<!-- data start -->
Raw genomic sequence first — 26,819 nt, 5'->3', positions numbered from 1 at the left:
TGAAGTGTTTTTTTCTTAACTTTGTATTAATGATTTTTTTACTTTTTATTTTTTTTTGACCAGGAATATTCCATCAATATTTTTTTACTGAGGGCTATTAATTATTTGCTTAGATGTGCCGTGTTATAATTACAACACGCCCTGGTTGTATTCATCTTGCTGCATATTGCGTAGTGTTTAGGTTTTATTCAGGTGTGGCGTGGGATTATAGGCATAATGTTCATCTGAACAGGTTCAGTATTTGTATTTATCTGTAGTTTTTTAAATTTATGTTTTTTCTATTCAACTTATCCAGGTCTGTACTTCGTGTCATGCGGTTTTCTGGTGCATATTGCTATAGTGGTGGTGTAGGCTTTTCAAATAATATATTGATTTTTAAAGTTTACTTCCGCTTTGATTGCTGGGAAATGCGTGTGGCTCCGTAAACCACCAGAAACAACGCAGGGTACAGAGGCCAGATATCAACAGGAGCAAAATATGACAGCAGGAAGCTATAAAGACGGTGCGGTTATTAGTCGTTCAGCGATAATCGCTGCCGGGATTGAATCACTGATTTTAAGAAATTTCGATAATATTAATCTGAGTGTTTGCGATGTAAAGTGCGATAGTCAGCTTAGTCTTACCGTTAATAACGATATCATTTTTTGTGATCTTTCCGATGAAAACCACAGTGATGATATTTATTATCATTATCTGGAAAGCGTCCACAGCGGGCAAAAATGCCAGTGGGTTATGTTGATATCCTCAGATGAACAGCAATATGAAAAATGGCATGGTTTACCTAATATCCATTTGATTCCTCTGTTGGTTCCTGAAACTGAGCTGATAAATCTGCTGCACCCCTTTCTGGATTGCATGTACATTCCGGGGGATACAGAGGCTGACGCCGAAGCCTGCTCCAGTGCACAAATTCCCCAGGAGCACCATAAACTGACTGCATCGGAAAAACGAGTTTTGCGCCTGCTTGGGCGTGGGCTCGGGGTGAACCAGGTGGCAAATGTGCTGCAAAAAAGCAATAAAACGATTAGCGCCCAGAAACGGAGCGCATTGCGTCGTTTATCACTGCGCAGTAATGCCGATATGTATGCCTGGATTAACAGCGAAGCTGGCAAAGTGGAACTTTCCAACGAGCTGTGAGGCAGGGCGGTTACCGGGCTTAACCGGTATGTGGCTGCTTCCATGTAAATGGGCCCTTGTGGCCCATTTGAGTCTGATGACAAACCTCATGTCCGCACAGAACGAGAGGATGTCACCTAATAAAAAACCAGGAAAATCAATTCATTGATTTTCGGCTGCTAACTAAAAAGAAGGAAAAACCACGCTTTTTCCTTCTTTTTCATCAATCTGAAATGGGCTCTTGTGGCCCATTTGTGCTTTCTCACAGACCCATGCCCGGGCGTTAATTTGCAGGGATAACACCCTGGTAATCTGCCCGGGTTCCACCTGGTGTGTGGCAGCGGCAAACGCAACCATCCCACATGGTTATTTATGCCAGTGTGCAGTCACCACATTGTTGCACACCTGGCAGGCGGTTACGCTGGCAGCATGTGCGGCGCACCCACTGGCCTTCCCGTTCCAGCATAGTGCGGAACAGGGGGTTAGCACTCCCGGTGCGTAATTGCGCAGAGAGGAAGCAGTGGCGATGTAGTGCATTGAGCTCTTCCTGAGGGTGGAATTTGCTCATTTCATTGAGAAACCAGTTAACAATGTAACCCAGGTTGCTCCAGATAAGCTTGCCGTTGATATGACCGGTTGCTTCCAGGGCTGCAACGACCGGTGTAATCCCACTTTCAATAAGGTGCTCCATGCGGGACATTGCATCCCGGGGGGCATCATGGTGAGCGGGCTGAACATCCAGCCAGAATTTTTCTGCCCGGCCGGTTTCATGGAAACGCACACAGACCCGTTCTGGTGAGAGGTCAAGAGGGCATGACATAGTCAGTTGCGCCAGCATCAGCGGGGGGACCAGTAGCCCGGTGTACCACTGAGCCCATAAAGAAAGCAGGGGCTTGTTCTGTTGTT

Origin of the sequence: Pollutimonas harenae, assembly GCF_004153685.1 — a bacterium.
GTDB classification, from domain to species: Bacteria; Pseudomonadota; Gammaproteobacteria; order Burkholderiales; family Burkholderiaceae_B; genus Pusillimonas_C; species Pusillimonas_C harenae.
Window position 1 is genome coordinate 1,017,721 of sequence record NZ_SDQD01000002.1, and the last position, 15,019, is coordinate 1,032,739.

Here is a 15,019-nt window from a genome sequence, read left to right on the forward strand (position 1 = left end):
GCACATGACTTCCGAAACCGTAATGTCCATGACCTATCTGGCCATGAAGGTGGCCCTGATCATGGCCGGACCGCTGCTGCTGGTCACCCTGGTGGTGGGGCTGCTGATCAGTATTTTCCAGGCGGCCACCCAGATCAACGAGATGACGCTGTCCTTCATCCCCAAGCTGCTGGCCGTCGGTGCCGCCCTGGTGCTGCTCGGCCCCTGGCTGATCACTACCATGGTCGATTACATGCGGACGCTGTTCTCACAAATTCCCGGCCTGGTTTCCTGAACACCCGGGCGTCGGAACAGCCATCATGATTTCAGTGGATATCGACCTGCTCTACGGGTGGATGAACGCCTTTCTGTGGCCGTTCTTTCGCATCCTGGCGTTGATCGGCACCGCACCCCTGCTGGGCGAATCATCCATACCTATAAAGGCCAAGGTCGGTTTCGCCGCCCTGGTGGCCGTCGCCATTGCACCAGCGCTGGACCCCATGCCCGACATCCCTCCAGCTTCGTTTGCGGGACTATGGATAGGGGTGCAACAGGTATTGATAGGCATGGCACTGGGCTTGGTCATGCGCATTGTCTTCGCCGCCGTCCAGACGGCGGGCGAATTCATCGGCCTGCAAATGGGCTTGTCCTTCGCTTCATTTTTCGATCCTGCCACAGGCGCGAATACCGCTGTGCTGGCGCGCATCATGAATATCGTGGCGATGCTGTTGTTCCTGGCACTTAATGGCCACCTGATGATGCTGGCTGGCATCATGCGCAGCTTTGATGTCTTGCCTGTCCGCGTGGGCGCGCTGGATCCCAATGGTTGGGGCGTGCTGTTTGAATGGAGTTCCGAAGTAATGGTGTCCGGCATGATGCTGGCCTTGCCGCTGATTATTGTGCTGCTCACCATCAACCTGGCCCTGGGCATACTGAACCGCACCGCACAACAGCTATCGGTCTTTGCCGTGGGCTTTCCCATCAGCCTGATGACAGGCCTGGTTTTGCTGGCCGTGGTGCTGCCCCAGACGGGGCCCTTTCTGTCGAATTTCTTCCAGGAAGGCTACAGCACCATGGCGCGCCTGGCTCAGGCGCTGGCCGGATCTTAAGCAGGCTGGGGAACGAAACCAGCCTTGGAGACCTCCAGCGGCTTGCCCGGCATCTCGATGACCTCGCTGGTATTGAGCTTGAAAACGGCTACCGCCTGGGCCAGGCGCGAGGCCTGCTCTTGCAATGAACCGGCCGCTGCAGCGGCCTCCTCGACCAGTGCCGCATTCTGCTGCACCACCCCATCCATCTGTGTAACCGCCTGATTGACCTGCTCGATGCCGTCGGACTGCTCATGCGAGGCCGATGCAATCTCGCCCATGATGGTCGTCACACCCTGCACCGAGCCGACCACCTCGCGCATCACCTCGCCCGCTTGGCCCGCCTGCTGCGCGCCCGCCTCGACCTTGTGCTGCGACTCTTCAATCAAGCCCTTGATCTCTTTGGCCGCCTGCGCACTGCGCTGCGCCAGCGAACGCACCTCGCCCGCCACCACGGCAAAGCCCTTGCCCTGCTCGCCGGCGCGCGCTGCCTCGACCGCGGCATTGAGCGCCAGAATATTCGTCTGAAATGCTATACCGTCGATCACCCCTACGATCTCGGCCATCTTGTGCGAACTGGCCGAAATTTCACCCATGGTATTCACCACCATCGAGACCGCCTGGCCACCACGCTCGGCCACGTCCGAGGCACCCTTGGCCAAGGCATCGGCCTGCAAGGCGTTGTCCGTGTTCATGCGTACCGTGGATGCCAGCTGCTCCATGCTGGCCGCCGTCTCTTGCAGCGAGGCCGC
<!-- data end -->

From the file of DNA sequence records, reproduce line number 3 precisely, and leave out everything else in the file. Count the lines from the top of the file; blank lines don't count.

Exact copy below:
Origin of the sequence: Pollutimonas harenae, assembly GCF_004153685.1 — a bacterium.